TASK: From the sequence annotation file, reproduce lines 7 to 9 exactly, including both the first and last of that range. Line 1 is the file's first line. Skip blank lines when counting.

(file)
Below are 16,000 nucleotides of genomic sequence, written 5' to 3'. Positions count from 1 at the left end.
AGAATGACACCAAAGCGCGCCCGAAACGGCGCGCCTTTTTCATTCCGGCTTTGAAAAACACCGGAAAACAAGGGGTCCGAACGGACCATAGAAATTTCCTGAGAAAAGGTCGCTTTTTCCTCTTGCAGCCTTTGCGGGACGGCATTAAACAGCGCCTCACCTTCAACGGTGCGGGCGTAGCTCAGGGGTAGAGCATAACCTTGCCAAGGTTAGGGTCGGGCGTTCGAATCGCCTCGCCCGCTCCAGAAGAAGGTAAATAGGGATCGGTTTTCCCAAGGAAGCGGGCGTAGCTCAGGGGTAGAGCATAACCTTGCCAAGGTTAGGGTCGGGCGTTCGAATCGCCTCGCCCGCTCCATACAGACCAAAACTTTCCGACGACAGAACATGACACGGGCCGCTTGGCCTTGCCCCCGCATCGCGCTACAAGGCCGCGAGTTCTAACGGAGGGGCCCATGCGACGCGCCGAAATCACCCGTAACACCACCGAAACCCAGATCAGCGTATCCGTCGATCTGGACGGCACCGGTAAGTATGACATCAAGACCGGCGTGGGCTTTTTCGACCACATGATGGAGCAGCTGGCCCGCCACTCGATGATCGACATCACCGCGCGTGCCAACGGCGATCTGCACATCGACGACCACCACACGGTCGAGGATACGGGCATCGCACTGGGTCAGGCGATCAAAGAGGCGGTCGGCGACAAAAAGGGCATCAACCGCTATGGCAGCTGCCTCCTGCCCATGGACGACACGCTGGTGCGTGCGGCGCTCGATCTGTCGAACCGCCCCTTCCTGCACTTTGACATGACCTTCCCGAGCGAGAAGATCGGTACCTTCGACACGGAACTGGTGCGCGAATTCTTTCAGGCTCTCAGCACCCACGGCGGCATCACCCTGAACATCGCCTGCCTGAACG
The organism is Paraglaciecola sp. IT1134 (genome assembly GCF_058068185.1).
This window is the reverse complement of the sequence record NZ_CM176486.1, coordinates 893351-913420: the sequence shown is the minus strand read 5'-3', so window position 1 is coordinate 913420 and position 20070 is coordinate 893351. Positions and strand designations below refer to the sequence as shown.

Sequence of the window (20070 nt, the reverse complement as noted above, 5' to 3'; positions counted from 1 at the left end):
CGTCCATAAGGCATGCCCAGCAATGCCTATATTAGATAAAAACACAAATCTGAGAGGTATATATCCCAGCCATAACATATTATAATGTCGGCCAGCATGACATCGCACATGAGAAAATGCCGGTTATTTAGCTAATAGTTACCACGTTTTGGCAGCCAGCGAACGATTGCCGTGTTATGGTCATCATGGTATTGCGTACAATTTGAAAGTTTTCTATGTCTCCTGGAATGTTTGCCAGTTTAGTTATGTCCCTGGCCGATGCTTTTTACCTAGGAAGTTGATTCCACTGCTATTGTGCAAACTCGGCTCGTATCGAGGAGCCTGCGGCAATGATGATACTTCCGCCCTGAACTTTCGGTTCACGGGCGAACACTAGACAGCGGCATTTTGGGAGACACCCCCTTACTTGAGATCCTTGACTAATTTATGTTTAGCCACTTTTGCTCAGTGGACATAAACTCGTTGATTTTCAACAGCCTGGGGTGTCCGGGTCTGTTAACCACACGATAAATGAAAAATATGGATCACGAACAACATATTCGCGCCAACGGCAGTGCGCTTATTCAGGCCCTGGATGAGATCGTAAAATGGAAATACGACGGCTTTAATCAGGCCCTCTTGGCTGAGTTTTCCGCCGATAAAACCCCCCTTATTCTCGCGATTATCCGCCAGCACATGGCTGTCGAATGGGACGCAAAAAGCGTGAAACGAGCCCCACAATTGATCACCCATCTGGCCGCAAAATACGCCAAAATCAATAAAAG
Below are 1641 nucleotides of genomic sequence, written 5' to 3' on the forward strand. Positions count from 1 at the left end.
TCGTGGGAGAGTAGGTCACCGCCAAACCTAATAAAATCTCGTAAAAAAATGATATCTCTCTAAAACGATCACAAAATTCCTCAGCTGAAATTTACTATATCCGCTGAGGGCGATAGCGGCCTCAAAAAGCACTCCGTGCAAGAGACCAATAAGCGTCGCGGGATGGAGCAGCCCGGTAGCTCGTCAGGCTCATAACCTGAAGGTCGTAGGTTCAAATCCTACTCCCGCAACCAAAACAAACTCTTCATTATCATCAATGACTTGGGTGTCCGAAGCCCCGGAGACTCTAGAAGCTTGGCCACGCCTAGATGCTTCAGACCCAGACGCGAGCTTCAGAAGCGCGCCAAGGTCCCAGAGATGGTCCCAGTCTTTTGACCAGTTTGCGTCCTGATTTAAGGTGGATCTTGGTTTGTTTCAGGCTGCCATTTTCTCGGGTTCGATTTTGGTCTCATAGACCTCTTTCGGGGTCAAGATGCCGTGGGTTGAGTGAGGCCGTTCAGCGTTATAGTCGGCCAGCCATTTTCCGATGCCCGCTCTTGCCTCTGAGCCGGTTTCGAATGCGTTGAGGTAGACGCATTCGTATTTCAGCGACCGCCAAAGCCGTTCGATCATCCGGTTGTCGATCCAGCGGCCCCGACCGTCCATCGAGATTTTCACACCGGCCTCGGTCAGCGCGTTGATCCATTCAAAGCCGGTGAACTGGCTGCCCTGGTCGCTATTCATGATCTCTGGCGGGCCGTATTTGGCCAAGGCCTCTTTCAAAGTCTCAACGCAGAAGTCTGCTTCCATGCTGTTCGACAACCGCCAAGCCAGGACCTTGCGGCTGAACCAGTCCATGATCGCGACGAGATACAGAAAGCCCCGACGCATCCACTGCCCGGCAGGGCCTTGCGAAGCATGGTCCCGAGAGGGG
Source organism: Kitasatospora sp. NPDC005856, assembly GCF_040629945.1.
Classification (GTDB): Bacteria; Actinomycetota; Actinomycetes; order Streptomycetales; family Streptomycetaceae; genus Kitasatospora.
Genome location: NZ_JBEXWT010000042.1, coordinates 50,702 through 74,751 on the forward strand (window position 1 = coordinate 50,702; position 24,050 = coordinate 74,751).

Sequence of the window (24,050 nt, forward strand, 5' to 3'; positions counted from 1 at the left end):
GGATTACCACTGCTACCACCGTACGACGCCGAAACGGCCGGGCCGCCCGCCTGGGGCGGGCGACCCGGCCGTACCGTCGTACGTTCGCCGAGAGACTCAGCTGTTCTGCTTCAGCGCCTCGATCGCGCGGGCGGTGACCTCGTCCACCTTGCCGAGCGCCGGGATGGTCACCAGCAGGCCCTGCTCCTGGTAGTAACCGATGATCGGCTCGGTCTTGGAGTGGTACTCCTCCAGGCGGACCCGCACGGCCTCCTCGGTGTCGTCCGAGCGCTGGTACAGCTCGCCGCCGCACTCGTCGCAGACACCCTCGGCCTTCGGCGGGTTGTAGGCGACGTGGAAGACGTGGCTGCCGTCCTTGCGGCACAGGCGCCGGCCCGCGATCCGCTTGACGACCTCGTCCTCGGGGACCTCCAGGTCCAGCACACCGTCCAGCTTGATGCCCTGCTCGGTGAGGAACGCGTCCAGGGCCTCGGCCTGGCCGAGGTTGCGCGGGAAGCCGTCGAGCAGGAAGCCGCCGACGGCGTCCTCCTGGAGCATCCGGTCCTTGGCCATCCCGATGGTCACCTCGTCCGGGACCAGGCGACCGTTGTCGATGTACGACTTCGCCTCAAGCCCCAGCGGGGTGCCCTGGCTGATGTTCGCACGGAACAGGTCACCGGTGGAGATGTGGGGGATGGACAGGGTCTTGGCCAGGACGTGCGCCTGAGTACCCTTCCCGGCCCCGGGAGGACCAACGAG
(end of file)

Below are 1641 nucleotides of genomic sequence, written 5' to 3' on the forward strand. Positions count from 1 at the left end.
TCGTGGGAGAGTAGGTCACCGCCAAACCTAATAAAATCTCGTAAAAAAATGATATCTCTCTAAAACGATCACAAAATTCCTCAGCTGAAATTTACTATATCCGCTGAGGGCGATAGCGGCCTCAAAAAGCACTCCGTGCAAGAGACCAATAAGCGTCGCGGGATGGAGCAGCCCGGTAGCTCGTCAGGCTCATAACCTGAAGGTCGTAGGTTCAAATCCTACTCCCGCAACCAAAACAAACTCTTCATTATCATCAATGACTTGGGTGTCCGAAGCCCCGGAGACTCTAGAAGCTTGGCCACGCCTAGATGCTTCAGACCCAGACGCGAGCTTCAGAAGCGCGCCAAGGTCCCAGAGATGGTCCCAGTCTTTTGACCAGTTTGCGTCCTGATTTAAGGTGGATCTTGGTTTGTTTCAGGCTGCCATTTTCTCGGGTTCGATTTTGGTCTCATAGACCTCTTTCGGGGTCAAGATGCCGTGGGTTGAGTGAGGCCGTTCAGCGTTATAGTCGGCCAGCCATTTTCCGATGCCCGCTCTTGCCTCTGAGCCGGTTTCGAATGCGTTGAGGTAGACGCATTCGTATTTCAGCGACCGCCAAAGCCGTTCGATCATCCGGTTGTCGATCCAGCGGCCCCGACCGTCCATCGAGATTTTCACACCGGCCTCGGTCAGCGCGTTGATCCATTCAAAGCCGGTGAACTGGCTGCCCTGGTCGCTATTCATGATCTCTGGCGGGCCGTATTTGGCCAAGGCCTCTTTCAAAGTCTCAACGCAGAAGTCTGCTTCCATGCTGTTCGACAACCGCCAAGCCAGGACCTTGCGGCTGAACCAGTCCATGATCGCGACGAGATACAGAAAGCCCCGACGCATCCACTGCCCGGCAGGGCCTTGCGAAGCATGGTCCCGAGAGGGG
Source organism: Kitasatospora sp. NPDC005856, assembly GCF_040629945.1.